From 1 January 2021, you will need to change your procedures and complete additional paperwork if you’re a UK business who imports from, or exports to Europe. Our UK transition hub has all the information you’ll need.
We spoke to FSB members about how they’re preparing for the end of the UK’s transition period and the future of importing and exporting as a small business.
James Wilthew, Director and Owner of The Afghan Rug Shop, imports from Afghanistan, not the EU. However, his imports pass through France temporarily on their way to him, and so he shared more about how he is preparing for upcoming changes.
How are you preparing for upcoming changes to importing and exporting?
For imports or exports, even if they are from outside the EU, don't be mistaken that there won't be changes as I first thought. There are likely some changes and you need to double-check. For us though the change is a positive one, as our import tariff for our rugs reduces from 3% to 2% import tax.
What is one action a small business can take now?
If you are beginning to import and export you need to get registered for an Economic Operators Registration and Identification (EORI) number with HMRC. The EORI is needed for companies in the EU trading with countries outside the EU, and when we leave we will still need one to trade with the rest of the EU. The number means you formally exist as an importer/exporter and it helps smooth the process of your shipments coming and going as a registered entity.
Do you have any other advice for small businesses?
I’d recommend using a recognised national or international carrier, as most of them are well established for assisting you in your imports and exports. With your EORI number, you will find the process very user-friendly, I get my shipments when I expect them and my carrier provides all the necessary import documents and tax invoices.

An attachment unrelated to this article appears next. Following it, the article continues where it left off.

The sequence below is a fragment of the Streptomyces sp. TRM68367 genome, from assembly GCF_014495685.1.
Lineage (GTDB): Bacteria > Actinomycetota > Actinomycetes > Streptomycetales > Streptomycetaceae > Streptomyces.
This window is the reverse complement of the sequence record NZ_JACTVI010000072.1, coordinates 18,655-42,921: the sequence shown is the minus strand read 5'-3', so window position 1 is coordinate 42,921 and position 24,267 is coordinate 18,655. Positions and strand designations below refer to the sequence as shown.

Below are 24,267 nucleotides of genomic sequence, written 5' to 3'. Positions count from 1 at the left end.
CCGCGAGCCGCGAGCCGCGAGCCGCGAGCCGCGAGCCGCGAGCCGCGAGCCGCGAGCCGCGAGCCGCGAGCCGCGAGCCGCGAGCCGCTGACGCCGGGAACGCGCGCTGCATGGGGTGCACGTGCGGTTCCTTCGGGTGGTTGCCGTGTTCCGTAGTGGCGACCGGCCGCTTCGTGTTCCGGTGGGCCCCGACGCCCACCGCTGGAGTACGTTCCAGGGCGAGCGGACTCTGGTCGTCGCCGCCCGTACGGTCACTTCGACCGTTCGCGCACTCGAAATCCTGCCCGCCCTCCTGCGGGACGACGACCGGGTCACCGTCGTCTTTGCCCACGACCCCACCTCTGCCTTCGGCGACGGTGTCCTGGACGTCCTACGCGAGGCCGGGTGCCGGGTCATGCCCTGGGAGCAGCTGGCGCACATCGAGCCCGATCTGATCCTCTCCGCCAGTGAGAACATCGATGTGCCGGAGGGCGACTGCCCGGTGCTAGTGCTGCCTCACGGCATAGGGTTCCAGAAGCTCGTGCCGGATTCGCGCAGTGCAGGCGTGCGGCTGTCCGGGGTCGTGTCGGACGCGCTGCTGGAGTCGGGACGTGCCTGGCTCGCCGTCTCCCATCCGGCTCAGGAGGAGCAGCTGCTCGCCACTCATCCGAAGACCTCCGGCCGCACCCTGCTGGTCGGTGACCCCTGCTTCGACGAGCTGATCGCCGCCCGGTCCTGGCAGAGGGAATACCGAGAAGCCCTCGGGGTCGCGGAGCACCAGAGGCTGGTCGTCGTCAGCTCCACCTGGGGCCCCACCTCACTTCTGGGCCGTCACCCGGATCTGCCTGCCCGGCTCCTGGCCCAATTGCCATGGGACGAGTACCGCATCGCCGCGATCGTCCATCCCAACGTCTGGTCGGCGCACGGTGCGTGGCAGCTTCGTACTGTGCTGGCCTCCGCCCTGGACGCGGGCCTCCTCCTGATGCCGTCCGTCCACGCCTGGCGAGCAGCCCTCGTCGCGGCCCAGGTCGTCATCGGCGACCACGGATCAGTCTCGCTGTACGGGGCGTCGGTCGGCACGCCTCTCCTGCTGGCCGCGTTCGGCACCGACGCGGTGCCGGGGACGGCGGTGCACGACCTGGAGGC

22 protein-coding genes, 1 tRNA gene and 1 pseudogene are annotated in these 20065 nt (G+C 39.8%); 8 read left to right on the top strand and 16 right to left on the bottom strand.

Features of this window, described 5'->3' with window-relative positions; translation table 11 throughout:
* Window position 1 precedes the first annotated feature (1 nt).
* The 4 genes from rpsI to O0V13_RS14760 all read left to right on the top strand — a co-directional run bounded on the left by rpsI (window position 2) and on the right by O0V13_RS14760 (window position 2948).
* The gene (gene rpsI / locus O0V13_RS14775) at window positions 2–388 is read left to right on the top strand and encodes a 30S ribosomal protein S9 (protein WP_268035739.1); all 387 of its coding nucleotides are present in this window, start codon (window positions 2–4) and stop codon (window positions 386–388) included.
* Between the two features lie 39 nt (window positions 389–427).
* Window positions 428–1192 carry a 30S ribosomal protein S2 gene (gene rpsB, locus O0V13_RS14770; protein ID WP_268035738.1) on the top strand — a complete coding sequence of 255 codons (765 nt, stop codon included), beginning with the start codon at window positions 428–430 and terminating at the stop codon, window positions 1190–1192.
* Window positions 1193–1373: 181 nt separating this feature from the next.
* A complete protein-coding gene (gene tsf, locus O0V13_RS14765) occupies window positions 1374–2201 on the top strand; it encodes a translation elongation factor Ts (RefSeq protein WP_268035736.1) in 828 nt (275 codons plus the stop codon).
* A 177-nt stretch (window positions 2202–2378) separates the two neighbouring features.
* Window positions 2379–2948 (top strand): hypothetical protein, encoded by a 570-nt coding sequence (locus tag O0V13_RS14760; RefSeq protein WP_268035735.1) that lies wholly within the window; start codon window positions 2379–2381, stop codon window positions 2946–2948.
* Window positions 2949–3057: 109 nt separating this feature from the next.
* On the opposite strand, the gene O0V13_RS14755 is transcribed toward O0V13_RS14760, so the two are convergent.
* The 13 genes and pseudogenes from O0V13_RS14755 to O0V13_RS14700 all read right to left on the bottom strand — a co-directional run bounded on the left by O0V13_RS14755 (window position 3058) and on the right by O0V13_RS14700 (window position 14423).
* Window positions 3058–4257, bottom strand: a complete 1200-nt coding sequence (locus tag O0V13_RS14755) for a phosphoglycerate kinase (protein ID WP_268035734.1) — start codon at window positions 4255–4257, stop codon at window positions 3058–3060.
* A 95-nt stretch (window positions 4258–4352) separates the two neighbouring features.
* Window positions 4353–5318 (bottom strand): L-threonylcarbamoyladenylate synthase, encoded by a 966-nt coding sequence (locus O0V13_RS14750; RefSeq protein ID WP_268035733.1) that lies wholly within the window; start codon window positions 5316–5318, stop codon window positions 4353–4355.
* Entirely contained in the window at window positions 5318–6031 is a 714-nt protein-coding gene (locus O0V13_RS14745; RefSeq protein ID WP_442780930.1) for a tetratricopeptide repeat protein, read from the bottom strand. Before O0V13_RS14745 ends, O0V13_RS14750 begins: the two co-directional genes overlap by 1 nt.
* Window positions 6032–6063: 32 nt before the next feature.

FSB member Graham Mackereth, Managing Director of Pyranha Mouldings Ltd, exports his products worldwide and is marking his 50th year in business.
As an experienced business owner, what advice do you have for other small businesses who are exporting worldwide?
My years in business has taught me that language isn't a barrier if you have a good product, and neither are borders or regulations. To succeed I had to get to places and I couldn't rely on help, and I can fly to most European markets quicker than driving to London. I have had to fly with a kayak for promo around the world - it's been a 50-year adventure that I don't want to end!
It’s all about people and price. If you build good working relationships, then it’s a lot easier, and if you have the top product it can justify top price. My competitive instincts got re-channelled from man to man competition to always striving to have a better product than the competition, and if you do that then there is always a market. A willing buyer and a willing seller are what is important.
How are you preparing for the end of the transition period?
I have plans in place for what I will do depending on the deal that is agreed. These days we use shippers, and they will manage the paperwork.